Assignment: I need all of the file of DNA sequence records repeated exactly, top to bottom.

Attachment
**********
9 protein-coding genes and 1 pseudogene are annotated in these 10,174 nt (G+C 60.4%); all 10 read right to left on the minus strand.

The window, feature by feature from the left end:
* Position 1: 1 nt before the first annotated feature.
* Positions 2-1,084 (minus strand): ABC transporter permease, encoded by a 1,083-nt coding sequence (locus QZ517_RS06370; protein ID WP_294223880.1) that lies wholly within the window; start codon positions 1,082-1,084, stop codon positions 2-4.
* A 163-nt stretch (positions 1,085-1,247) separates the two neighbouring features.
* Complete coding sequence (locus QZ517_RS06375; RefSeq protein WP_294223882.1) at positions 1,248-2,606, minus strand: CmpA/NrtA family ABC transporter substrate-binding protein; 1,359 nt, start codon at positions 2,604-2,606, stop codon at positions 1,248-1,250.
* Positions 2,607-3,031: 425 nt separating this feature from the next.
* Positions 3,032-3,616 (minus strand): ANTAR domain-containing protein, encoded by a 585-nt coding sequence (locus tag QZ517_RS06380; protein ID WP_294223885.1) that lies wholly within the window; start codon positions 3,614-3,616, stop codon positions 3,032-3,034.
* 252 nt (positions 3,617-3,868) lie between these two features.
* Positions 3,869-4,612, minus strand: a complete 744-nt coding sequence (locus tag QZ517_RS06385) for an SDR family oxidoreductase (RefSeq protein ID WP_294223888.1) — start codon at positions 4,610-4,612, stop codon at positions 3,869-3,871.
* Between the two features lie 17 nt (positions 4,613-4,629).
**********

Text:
9 protein-coding genes and 1 pseudogene are annotated in these 10,174 nt (G+C 60.4%); all 10 read right to left on the minus strand.

The window, feature by feature from the left end:
* Position 1: 1 nt before the first annotated feature.
* Positions 2-1,084 (minus strand): ABC transporter permease, encoded by a 1,083-nt coding sequence (locus QZ517_RS06370; protein ID WP_294223880.1) that lies wholly within the window; start codon positions 1,082-1,084, stop codon positions 2-4.
* A 163-nt stretch (positions 1,085-1,247) separates the two neighbouring features.
* Complete coding sequence (locus QZ517_RS06375; RefSeq protein WP_294223882.1) at positions 1,248-2,606, minus strand: CmpA/NrtA family ABC transporter substrate-binding protein; 1,359 nt, start codon at positions 2,604-2,606, stop codon at positions 1,248-1,250.
* Positions 2,607-3,031: 425 nt separating this feature from the next.
* Positions 3,032-3,616 (minus strand): ANTAR domain-containing protein, encoded by a 585-nt coding sequence (locus tag QZ517_RS06380; protein ID WP_294223885.1) that lies wholly within the window; start codon positions 3,614-3,616, stop codon positions 3,032-3,034.
* 252 nt (positions 3,617-3,868) lie between these two features.
* Positions 3,869-4,612, minus strand: a complete 744-nt coding sequence (locus tag QZ517_RS06385) for an SDR family oxidoreductase (RefSeq protein ID WP_294223888.1) — start codon at positions 4,610-4,612, stop codon at positions 3,869-3,871.
* Between the two features lie 17 nt (positions 4,613-4,629).